A big part of Malaysia may be underwater by 2050, displacing millions and wreaking havoc on our food supplies, a new study shows.
The study, published by the Nature Communications, used the digital elevation model (DEM) to make the projection that shows the Asian countries being affected the most by the rising sea level.
There's a lot of jargons and technicalities in the article, but some nice people at Centre for Governance and Political Studies (CentGPS) summarised it in a series of tweets for us laymen.
What we can learn from the report (when it comes to Malaysia):
Perlis is going to be smaller than it already is.
Alor Setar will be an island.
There will be no more North-South Expressway, so you don't have to worry about having enough balance on your Touch N' Go card to use the highway.
The stretch from Parit Buntar to Taiping will likely disappear.
Bagan Datoh, Kuala Selangor, Sekinchan and surrounding areas will be underwater.
Port Klang and a large part of Klang will be gone (you'll have to find new gangster jokes to make)
KLIA will be by the beach so if you need a beach holiday, all you have to do is to go to the airport. You don't even have to fly!
Pekan and Muar will be no more.
There will be even more pretty beaches in Terengganu as Kuala Terengganu slowly begins to go underwater, as will Kuching.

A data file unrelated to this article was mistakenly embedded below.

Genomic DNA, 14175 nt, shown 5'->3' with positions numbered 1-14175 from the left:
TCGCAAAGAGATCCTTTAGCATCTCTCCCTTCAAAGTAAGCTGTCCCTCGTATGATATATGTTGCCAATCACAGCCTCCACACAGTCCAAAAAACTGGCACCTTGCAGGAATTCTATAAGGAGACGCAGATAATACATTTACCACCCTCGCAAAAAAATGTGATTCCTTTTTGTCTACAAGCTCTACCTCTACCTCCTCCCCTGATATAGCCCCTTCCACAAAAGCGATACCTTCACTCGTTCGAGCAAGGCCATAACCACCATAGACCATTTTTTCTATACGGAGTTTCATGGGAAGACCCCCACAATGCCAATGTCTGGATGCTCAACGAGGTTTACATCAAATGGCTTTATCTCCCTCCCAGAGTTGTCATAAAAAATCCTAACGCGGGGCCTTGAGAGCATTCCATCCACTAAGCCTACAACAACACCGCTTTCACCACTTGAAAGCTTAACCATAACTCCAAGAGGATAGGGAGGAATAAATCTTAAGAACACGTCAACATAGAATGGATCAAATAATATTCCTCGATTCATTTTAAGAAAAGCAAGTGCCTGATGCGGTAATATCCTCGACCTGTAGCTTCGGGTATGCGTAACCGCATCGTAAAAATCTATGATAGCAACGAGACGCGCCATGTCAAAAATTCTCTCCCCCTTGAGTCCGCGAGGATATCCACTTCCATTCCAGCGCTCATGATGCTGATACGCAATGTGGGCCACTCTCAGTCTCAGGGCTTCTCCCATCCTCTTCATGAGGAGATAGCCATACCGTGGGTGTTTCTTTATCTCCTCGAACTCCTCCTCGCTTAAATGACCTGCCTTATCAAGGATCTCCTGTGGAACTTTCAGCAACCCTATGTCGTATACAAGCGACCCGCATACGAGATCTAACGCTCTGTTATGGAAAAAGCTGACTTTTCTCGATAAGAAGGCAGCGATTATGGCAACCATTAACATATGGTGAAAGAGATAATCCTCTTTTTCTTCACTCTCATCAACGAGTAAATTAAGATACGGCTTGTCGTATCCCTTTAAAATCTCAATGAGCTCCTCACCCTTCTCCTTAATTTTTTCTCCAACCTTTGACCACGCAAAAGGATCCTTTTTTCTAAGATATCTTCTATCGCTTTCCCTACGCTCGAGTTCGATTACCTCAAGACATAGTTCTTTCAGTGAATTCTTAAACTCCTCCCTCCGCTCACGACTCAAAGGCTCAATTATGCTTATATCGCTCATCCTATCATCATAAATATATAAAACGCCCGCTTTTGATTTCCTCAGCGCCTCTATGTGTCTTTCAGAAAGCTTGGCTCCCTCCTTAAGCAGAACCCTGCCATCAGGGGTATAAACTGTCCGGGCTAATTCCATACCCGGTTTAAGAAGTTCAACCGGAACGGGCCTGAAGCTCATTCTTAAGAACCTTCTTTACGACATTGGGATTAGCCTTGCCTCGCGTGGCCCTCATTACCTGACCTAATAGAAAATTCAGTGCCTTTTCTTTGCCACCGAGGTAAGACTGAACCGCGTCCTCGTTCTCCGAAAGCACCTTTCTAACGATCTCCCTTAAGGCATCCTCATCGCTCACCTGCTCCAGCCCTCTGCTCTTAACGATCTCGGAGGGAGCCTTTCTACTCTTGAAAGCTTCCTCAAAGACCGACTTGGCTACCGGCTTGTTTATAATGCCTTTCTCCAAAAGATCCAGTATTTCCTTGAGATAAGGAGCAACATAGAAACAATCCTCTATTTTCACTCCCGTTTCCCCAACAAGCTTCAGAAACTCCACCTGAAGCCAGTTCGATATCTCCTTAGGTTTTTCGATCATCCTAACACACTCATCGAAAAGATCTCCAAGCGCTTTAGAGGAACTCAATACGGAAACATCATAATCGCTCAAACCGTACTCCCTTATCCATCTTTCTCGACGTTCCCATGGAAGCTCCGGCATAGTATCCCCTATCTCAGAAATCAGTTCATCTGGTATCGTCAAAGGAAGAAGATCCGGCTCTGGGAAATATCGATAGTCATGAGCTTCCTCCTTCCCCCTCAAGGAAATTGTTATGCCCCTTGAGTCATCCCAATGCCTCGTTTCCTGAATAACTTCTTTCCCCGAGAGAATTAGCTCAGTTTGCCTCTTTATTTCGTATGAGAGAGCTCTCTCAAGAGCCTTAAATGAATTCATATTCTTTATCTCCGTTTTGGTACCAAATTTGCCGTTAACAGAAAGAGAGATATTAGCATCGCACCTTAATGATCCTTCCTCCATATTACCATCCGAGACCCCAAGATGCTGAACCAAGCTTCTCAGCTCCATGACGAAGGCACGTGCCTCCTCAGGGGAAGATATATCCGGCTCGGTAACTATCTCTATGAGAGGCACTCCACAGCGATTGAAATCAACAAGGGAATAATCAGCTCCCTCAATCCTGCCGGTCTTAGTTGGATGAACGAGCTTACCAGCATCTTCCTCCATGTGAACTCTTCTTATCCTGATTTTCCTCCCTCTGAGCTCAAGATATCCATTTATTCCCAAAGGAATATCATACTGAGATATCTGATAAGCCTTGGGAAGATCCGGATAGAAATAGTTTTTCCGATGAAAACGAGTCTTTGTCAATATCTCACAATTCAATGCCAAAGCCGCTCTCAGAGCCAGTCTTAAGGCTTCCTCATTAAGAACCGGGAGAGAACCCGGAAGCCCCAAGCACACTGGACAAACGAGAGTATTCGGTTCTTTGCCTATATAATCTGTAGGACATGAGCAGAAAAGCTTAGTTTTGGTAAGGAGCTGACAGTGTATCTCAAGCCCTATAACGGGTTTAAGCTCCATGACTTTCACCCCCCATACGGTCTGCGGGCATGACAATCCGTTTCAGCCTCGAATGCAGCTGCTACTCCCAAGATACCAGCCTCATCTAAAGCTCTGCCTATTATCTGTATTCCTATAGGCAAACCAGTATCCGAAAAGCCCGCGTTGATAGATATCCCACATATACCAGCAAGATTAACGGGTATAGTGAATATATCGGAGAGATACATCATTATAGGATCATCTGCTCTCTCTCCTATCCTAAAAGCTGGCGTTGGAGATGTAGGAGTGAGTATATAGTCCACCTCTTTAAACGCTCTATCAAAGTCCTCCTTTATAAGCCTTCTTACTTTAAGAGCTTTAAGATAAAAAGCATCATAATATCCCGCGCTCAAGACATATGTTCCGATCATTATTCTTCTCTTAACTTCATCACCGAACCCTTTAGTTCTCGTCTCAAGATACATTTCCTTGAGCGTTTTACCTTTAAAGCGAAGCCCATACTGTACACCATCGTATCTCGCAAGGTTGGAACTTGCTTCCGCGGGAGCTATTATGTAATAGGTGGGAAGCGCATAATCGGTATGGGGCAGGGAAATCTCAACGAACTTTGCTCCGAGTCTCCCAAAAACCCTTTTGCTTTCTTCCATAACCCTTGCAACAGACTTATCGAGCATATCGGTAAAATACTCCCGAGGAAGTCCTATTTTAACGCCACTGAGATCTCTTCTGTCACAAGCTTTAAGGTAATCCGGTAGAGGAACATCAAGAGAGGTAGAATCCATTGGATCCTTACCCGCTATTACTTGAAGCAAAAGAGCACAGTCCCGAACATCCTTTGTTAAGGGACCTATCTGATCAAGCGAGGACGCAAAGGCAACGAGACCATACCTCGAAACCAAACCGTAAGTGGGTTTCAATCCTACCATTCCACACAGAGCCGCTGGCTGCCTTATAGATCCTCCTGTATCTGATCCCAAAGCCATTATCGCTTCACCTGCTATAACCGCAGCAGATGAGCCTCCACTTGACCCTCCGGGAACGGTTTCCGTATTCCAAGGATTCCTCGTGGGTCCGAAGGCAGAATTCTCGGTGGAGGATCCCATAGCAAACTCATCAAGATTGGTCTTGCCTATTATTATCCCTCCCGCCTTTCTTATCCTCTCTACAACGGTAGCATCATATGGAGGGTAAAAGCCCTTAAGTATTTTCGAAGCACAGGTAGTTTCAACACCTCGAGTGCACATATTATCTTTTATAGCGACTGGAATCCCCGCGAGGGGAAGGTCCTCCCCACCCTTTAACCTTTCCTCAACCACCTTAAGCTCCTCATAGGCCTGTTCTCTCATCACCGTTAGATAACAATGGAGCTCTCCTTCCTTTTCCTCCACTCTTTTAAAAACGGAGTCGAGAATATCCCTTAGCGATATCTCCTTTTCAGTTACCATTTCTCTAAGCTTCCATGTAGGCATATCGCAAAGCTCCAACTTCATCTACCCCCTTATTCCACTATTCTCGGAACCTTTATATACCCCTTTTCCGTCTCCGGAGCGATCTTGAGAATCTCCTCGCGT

Melaka will also be mostly gone.
Jokes aside, the situation is dire. A lot of the places affected boast some of our country's biggest agricultural areas, has an important port, popular tourism attractions and are home to millons of people.
According to the report by Nature Communications, even if we manage to reduce carbon emisson drastically, some countries might still be hit hard by the rising sea level.
That doesn't mean we should accept climate change as a given and not do anything about it. We have to be prepared to deal with the inevitable consequences of the changing world.
Interestingly, the region most affected by the rising sea level is Asia. It is predicted that the southern part of Vietnam, up till Ho Chi Minh City will no longer exist, affecting about 26 million people.
Major cities such as Mumbai, Bangkok and Shanghai will also cease to exist. If you guys remember, Indonesia is also planning on moving its capital city from Jakarta to Kalimantan due to the rise in sea water level.
The countries most affected by this phenomenon besides Vietnam are China, which will see 43 million people being affected, Bangladesh with 19 million people being affected and Thailand with 17 million people being displaced.
You can check out the affected areas on a map here.
Guess the 'experts' were on to something when they claimed that the next migrant crisis will be caused by climate change.
It may sound like 2050 is a long way away, but it's only 30 years from now. Most of you reading this article will likely still be alive, as will your children if you have any.
So, what do we do now?